Mindfulness interventions have shown promise in improving self-regulation, depression, anxiety, and stress levels across all ages. Obesity rates in children are rising worldwide. It has been postulated that through improvements in self-regulation with mindfulness interventions, obesity rates can be improved in children and adolescents. In this review, we attempt to explain how mindfulness interventions may impact obesity rates and obesity-related complications and give the current state of evidence for the following mindfulness interventions: Mindful Eating, Mindfulness-Based Stress Reduction, Yoga, Spirituality, and Dialectical Behavior Therapy. Over the last 20 years, childhood obesity has become a major public health concern in the United States. According to the most recent data from the Center for Disease Control and Prevention (CDC) in 2015–2016, 18.5% of American youth between the ages of 2 and 19 were classified as being obese using a body mass index (BMI) threshold >95% for age.1 The rate of obesity increases... Read more

Teach children how to be responsible for their own learning to gain agency

Teach children how to be responsible for their own learning to gain agency

One cannot fail to notice that concerns about mental health and wellbeing are increasingly figuring in all news media, especially in relation to young people. This raises questions as to whether this is primarily a product of our rapidly changing, volatile and unpredictable times, or a lack of parenting and schooling practices that fail to develop strong volition, perseverance and the capability to deal with life’s inevitable challenges. Challenges, albeit in different forms, have always been part of human history. For example, bullying was ever-present in yesteryear, but we hear more about it nowadays, especially in relation to the online environment. Similarly, poverty and discrimination of various kinds are not new existential phenomena, they have always been part of human interactions – or the lack of them. Certainly, statistics paint a disturbing picture, with one in eight children and adolescents in the UK experiencing a mental illness (NHS, 2018). The... Read more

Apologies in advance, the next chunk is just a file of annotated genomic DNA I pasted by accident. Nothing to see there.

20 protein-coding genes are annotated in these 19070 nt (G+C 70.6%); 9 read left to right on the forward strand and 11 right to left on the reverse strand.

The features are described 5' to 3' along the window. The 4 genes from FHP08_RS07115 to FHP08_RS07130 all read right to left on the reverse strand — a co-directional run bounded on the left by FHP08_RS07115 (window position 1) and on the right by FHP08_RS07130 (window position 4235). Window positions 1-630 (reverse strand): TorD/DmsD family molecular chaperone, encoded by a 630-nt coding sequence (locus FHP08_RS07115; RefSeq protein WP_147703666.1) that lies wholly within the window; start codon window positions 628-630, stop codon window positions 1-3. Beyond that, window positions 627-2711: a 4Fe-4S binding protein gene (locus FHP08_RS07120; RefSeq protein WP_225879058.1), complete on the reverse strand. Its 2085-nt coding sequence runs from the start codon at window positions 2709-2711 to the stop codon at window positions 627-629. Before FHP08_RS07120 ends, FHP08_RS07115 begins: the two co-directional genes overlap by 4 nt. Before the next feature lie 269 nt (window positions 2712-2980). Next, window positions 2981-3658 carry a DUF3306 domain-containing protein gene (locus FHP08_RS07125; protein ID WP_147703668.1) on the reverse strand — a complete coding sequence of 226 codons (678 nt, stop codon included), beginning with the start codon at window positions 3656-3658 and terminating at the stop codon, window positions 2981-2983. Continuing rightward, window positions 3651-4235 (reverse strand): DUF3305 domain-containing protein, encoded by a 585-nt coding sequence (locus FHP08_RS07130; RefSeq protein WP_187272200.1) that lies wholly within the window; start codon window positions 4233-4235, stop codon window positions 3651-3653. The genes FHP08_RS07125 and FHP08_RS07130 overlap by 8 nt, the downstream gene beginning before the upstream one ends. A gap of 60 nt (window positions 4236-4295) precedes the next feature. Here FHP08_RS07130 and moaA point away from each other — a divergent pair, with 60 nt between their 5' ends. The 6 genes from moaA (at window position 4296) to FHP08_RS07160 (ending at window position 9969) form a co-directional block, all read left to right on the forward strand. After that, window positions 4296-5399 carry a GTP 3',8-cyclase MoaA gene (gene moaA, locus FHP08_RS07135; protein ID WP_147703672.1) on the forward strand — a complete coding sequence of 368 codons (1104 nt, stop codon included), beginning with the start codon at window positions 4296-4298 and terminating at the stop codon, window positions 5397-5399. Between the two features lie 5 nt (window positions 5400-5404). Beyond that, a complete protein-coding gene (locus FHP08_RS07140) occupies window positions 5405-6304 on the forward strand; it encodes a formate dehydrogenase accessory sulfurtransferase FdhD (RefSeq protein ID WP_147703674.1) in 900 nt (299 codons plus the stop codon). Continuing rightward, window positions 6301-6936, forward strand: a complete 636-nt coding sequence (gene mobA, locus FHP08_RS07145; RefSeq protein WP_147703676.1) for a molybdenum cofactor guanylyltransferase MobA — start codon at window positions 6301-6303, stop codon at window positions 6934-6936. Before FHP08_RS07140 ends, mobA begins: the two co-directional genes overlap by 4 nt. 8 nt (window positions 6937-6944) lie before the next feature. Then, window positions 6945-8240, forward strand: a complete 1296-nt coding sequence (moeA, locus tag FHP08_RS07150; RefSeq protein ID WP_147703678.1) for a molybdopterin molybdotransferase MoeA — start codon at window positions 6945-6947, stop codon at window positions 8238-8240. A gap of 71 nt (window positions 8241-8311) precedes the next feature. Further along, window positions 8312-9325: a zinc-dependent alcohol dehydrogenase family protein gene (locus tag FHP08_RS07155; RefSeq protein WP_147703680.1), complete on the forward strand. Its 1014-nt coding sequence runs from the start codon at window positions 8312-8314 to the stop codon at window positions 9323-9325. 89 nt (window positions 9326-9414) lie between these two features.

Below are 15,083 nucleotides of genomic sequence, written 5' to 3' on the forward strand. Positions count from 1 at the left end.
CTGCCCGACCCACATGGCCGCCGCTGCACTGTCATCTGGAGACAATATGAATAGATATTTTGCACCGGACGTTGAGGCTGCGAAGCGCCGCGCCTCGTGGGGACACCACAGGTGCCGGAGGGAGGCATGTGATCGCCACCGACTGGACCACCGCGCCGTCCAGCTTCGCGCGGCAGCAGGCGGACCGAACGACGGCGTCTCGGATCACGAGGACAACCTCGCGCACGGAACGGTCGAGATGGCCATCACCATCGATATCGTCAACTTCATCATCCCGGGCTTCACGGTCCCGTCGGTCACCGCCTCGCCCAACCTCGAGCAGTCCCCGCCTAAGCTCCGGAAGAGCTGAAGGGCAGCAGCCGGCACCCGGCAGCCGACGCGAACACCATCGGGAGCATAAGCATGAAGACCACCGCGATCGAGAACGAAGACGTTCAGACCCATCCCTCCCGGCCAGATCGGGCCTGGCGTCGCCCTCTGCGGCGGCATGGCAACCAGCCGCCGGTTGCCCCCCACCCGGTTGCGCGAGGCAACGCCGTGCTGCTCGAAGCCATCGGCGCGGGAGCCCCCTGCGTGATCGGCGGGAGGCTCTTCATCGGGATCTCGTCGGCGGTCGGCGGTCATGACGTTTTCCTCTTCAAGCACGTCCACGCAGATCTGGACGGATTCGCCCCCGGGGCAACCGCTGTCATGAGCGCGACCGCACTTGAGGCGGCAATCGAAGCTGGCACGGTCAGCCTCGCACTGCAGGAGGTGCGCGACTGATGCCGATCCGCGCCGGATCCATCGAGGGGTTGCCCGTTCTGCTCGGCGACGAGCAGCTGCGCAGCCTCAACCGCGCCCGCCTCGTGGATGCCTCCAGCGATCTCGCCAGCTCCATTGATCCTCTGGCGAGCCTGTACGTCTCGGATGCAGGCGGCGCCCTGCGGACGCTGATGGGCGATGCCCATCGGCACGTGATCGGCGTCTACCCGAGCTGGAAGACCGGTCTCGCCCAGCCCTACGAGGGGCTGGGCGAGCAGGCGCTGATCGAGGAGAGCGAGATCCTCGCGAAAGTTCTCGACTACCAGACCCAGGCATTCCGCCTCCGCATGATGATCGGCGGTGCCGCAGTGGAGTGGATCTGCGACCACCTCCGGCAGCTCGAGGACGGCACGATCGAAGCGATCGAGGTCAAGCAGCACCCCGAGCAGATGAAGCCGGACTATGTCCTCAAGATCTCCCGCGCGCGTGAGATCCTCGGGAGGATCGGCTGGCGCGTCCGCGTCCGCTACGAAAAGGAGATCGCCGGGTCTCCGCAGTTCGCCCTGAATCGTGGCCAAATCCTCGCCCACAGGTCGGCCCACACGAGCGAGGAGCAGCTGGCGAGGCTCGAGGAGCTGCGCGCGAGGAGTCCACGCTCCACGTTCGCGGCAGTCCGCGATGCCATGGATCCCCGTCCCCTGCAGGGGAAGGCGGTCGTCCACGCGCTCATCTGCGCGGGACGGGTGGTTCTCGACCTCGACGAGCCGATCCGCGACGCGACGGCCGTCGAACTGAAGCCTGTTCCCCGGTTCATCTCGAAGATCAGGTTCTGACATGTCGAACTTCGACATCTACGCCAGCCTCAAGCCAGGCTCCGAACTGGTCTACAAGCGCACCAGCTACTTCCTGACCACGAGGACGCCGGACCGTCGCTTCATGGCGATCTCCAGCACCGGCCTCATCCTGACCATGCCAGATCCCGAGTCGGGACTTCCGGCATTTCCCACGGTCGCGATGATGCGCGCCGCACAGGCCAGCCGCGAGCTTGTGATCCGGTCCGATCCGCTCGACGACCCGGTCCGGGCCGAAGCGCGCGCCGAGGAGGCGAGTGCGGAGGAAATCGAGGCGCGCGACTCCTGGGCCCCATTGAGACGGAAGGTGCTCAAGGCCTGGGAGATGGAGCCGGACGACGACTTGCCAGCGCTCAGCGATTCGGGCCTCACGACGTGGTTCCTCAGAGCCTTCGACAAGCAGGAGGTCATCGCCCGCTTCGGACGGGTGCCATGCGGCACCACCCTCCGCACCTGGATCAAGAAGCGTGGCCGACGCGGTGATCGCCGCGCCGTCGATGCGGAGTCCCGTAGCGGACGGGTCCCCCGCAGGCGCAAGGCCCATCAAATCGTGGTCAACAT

What Is Integrative Medicine for ADHD? A Holistic Health & Wellness Guide

What Is Integrative Medicine for ADHD? A Holistic Health & Wellness Guide

ADHD doesn’t only affect attention. Better considered an executive function and self-regulation deficit, ADHD affects the whole person — the mental, emotional, physical, spiritual, and social self. It increases daily stress and chips away at a positive sense of self. It interferes with self-care and makes it hard to keep healthy habits. This helps to explain why ADHD is linked to chronic stress, burnout, anxiety , mood disorder , sleep problems , substance use, and other conditions and issues. The reverse is also true: chronic stress and anxiety can worsen ADHD symptoms. ADHD impacts the whole self, so is treatments must likewise target more than inattention and impulsivity. Integrative medicine is growing in popularity because it’s a treatment approach that addresses symptoms and promotes general health and wellness. Integrative Medicine for People with ADHD: Index of Topics What Is Integrative Medicine? Integrative medicine considers the whole person and leverages all... Read more

Study among Syrian refugees suggests mothers’ post-traumatic stress impacts children’s emotional processing abilities

Study suggests mothers’ post-traumatic stress impacts children’s emotional processing abilities

A study published in the journal Royal Society Open Science explored the mental health of Syrian refugee families living in Turkish communities. The researchers found that mothers with greater post-traumatic stress had children with worse emotional processing abilities, suggesting that a mother’s post-traumatic stress can negatively impact her children’s social cognitive development. In the last decade, over 5.5 million refugees have fled Syria to escape civil war, making it the largest refugee crisis in the world. Study authors Gustaf Gredebäck and his colleagues note that the severe hardships faced by refugees have left many of them with symptoms of post-traumatic stress disorder (PTSD). The researchers were interested in studying how PTSD among refugee parents might influence the psychological development of refugee children, given that parental stress has been found to negatively impact children’s social cognitive development. “The tragedies of the Syrian war and the hardship of refugees from this conflict... Read more

Easy Video Reviews

{{trans(`You have no camera installed on your device or the device is currently being used by other application`)}}
{{trans(`Please try visiting this page with a valid SSL certificate`)}}
{{trans(`You can record up to %s minutes, don't worry you will review your video before sending`, time(preference.limits))}}
{{trans(`You can record up to %s minutes, don't worry you will review your video before sending`, time(preference.limits))}}
{{trans('Uploading video...')}}

{{trans('Upload video')}}

{{trans('Drag your files here or click in this area')}}
{{uploader.file}} {{uploader.size}} x